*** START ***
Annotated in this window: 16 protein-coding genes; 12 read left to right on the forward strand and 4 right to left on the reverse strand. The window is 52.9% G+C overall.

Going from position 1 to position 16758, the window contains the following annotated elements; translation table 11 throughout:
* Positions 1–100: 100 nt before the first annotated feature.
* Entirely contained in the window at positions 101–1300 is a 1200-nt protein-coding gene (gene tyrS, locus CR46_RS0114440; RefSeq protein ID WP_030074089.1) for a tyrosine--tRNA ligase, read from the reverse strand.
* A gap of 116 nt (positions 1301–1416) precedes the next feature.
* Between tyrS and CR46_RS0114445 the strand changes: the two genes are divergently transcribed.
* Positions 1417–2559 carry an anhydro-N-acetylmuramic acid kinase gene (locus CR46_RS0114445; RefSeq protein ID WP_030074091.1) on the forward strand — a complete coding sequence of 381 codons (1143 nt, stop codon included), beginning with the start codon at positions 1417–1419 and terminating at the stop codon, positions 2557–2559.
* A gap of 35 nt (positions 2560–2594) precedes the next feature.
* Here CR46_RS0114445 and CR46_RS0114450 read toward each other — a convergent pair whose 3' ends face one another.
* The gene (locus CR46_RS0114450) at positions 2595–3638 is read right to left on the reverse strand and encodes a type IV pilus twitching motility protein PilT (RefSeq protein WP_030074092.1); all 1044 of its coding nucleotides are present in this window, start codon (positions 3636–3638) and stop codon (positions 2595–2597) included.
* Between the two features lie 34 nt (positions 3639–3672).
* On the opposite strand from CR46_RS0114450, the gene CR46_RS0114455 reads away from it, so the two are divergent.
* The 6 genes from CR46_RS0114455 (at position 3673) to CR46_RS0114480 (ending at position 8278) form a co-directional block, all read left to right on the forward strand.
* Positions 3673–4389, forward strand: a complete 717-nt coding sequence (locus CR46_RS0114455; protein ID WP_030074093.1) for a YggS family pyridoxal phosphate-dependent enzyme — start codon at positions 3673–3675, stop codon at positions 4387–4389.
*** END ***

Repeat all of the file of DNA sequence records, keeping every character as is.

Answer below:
Annotated in this window: 16 protein-coding genes; 12 read left to right on the forward strand and 4 right to left on the reverse strand. The window is 52.9% G+C overall.

Going from position 1 to position 16758, the window contains the following annotated elements; translation table 11 throughout:
* Positions 1–100: 100 nt before the first annotated feature.
* Entirely contained in the window at positions 101–1300 is a 1200-nt protein-coding gene (gene tyrS, locus CR46_RS0114440; RefSeq protein ID WP_030074089.1) for a tyrosine--tRNA ligase, read from the reverse strand.
* A gap of 116 nt (positions 1301–1416) precedes the next feature.
* Between tyrS and CR46_RS0114445 the strand changes: the two genes are divergently transcribed.
* Positions 1417–2559 carry an anhydro-N-acetylmuramic acid kinase gene (locus CR46_RS0114445; RefSeq protein ID WP_030074091.1) on the forward strand — a complete coding sequence of 381 codons (1143 nt, stop codon included), beginning with the start codon at positions 1417–1419 and terminating at the stop codon, positions 2557–2559.
* A gap of 35 nt (positions 2560–2594) precedes the next feature.
* Here CR46_RS0114445 and CR46_RS0114450 read toward each other — a convergent pair whose 3' ends face one another.
* The gene (locus CR46_RS0114450) at positions 2595–3638 is read right to left on the reverse strand and encodes a type IV pilus twitching motility protein PilT (RefSeq protein WP_030074092.1); all 1044 of its coding nucleotides are present in this window, start codon (positions 3636–3638) and stop codon (positions 2595–2597) included.
* Between the two features lie 34 nt (positions 3639–3672).
* On the opposite strand from CR46_RS0114450, the gene CR46_RS0114455 reads away from it, so the two are divergent.
* The 6 genes from CR46_RS0114455 (at position 3673) to CR46_RS0114480 (ending at position 8278) form a co-directional block, all read left to right on the forward strand.
* Positions 3673–4389, forward strand: a complete 717-nt coding sequence (locus CR46_RS0114455; protein ID WP_030074093.1) for a YggS family pyridoxal phosphate-dependent enzyme — start codon at positions 3673–3675, stop codon at positions 4387–4389.